Just north of Trinity Churchyard at Broadway and Wall Street is the Trinity Building, designed along with the U.S. Realty Building next door, by Francis Kimball and constructed from 1904-1907 to complement Trinity Church. According to the NYC Landmarks Preservation Commission, “Their construction necessitated the relocation of Thames Street and the construction of caissons 80 feet into the marshy subsoil. The limestone-faced buildings are carefully detailed with towers, gables, and fanciful carved ornament. The 281-foot, 21-floor Trinity Building was constructed on the same spot where New York’s first office building once stood.”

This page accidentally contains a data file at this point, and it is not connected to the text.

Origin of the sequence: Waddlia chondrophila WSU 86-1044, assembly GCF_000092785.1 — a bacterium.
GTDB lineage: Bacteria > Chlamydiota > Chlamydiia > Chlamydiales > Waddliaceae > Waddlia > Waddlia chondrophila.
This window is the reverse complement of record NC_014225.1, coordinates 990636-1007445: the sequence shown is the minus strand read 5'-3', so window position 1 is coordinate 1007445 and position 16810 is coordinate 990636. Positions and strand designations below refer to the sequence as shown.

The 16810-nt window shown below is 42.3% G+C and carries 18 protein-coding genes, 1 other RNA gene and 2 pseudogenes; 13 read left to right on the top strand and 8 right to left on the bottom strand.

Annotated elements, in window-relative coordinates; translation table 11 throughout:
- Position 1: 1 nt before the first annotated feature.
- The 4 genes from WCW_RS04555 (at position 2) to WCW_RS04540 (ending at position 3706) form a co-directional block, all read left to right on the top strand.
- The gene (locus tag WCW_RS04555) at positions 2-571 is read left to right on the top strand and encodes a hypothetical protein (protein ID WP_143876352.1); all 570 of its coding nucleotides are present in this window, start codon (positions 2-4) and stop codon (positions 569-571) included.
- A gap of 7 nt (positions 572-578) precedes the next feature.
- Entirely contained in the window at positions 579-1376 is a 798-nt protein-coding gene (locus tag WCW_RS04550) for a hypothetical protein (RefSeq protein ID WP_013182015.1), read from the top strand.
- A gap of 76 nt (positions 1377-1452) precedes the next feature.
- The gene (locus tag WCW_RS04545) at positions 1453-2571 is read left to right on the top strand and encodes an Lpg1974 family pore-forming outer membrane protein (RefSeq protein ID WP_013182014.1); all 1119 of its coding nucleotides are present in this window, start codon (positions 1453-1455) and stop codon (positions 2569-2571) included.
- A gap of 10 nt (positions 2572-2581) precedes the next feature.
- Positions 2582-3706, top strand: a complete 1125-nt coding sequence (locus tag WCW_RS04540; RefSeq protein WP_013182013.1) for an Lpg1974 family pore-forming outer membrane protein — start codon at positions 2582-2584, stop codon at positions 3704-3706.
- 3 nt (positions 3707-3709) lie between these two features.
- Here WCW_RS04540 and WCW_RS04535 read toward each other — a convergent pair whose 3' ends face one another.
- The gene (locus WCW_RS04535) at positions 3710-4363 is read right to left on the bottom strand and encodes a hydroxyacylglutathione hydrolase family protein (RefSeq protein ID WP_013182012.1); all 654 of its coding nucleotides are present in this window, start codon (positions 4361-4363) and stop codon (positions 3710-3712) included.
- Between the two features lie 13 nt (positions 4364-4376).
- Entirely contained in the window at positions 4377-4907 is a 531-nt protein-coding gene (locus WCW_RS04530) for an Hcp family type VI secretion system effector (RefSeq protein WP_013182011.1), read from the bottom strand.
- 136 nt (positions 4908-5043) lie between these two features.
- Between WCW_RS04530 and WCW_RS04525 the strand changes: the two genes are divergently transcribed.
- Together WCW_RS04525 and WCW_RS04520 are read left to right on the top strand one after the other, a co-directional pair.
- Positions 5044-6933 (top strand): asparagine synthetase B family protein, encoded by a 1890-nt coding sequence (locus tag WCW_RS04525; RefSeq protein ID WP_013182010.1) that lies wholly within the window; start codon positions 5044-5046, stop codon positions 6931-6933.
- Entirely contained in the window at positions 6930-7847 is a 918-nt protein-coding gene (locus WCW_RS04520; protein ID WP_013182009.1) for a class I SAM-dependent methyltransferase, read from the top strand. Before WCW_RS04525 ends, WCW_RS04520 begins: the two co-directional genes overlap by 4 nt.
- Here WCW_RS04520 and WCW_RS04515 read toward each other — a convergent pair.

Often overlooked by architecture enthusiasts are the entrances that were built during the first decade of the Interborough Rapid Transit that were elegant and ornate. Here, a staircase leads to the subway entrance for the #4 and #5 train’s Wall Street station directly beneath the building; the station opened in June 1905. Note the serifed lettering on the entrance sign, and the “111” on each side. An additional exit/entrance is in the Equitable Building, #120 Broadway, across the street.
In 2015, the Subway sandwich joint in the basement can also be accessed in addition to the real subway. When are they going to really class up the joint and bring in Blimpie?
Flanking the entrance on each side ate brass representations of Greek comedy and tragedy masks.
There are plenty of other architectural gems and ornamentation on the Trinity Building but those will have to wait for another day in Forgotten New York.